Illustrated Poetry

In order to encourage people to read through Henry's wonderful poetry, I created illustrated versions, and then linked them together into books that let people read just the type of poems that appealed to them - love poetry, moral fable poetry, funny poetry, poetry about family, inspirational poetry.

And if you really prefer comic books, there's a lot of Henry's poetry that's heavily illustrated by vintage postcards.

By the way, do stop by to see what's new with Henry this year. Mac won't be out with the writeup of his statistical analysis of Henry and Moore this Christmas. He's had so many deadline obligations on Shakespeare books - his own and with other academics. But he swears next year. The results stay good for Henry even after including Moore's handwritten manuscript! Mac just has to finish explaining his results.


Antique Christmas postcards are a favorite collectible. They are inexpensive, easy to store, and provide access to a wide range of artists from many countries. This collection includes photographic cards, Santas with non-red clothing, and some pretty crotchety Santas thrown in for good measure.


While Christmas has always been a favorite subject of artists, A Visit From St. Nicholas has been absolutely inspirational. Early magazines published the poem with an engraving by Nash. Later Nash art appeared in publications devoted to only that Christmas poem. Page through antique editions of this famous poem, by illustrators such as Thomas Nast, Margaret Evans Price, Hugo von Hofsten, and John R. Neill,

Ancestral Portraits

A set of portraits, which link to larger images, and which were attributed as portraits of Henry ancestors by the portraits' owner. Attributions, of course, can be wrong, but they're still lovely portraits. We tried photographing them on three separate occasions, and were always limited by the darkness of the rooms, and the reflecting glass.


Not having mother's skill with free line, I tend to play with layout. I've always said that lectures should be done with pictures rather than with words, because it's important that your audience not have their attention divided between reading the words that are projected, and hearing what you have to say. Of course, you could always just read the words, but boring them purposely seems a trifle unkind. So I like to build slides that visually entertain, while still reminding me of the topic I need to discuss. Which means that it would be pretty useless to put my slides up on the web, as is. So I've added a smoother version of the crib notes I keep between my lecture slides.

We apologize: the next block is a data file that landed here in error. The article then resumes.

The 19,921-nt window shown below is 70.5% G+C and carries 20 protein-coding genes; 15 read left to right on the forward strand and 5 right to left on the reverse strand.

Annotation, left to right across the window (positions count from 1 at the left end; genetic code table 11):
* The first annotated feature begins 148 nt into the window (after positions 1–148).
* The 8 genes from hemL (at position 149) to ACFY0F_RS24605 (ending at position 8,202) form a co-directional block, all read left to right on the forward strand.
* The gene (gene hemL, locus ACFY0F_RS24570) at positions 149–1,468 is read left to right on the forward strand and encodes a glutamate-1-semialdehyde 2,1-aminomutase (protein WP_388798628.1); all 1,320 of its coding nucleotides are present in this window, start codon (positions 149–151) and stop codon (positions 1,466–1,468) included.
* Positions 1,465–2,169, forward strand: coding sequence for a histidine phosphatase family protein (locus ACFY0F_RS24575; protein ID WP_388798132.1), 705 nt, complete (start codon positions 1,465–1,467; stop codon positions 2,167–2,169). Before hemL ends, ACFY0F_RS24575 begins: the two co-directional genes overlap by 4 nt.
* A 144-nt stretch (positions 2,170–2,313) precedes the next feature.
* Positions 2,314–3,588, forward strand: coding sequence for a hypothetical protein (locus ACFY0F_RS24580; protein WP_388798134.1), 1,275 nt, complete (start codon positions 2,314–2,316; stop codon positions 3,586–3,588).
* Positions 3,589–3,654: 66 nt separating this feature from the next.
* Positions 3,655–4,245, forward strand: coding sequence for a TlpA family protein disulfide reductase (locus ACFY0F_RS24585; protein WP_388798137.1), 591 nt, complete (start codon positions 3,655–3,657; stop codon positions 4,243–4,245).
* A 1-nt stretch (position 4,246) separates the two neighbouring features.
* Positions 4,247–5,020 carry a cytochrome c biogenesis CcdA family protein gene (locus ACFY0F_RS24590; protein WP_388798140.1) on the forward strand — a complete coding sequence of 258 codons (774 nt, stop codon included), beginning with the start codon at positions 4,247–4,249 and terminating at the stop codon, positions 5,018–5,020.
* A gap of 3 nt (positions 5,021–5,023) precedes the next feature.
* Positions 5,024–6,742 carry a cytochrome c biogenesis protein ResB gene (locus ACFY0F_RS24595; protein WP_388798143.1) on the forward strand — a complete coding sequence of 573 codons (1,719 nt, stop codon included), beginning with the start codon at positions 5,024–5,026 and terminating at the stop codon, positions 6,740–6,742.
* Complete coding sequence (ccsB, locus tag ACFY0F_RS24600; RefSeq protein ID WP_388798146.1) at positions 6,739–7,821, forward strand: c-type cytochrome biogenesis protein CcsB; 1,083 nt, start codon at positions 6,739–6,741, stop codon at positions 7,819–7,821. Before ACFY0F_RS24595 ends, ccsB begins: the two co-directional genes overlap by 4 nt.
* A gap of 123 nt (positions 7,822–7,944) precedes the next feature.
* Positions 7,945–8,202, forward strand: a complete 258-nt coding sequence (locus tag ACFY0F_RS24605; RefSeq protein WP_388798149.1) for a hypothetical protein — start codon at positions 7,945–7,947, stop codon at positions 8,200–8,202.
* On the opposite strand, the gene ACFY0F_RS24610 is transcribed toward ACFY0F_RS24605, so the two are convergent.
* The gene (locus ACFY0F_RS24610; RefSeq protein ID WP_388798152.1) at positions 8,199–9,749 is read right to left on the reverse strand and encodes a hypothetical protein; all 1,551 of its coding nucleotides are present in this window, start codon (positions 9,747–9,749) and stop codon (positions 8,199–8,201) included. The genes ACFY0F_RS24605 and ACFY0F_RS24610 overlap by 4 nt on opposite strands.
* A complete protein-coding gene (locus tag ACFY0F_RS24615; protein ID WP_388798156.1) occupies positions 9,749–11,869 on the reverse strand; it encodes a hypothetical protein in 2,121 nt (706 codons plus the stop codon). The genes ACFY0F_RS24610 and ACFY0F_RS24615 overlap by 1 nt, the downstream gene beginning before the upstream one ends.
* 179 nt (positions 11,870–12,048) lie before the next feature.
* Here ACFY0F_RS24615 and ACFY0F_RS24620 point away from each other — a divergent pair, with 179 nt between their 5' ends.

Favorite Artists

Other artists I enjoy are on my Favorite Artists page. 'Favorites' is such a lovely concept. It means you get to look back and remember the happiness of loving something deeply, then you can put away the memory in a place where you won't ever forget it again.

There's a special place in my heart for the sculptor Lorado Taft because both mother and I studied in his studio. The family story was that grandmother studied with Taft at the Art Institute when she came to Chicago as a young woman. Be that as it may, Taft was an artist whose work mother talked about frequently. Whenever we went to the Art Institute, we'd stop for a time to enjoy various pieces, such as the 5 sisters representing the lakes pouring into one another. Studying at University of Chicago meant I could spend time at the nearby immense fountain illustrating the Progression of Time. Figures rise from a crawling babe to an erect center figure, then gradually bow again when weighted down with the load of their years. And I don't know what your 'must see' place in St. Louis is but, for me, it's the Taft sculpture in the large pool out in front of the train station.

Indeed, favorites are memories.

Writing Map
Music Map

TV Shows and Movies             Music Videos
Alias       Blake's 7       Cadfael       Forever Knight       Get Smart
Gettysburg       Hiram Holliday       Lord of the Rings       Sandbaggers

Revolutionary Era and after - NY        Early Railroads       Valley Forge Order Book
Medical Electricity - 1802        Lincoln Assassination       NJ Grape Cultivation

  Livingston Descendencies       Livingston Family Connections       Butridge/Watson/Coleman Ancestry
Father       Mother

Henry Livingston
  Arguments for his Authorship       A Smoking Gun? You Decide       Games  

  Recipes       Father's Love Letters       John Cocke Video Transcript   Turn of 20th C Art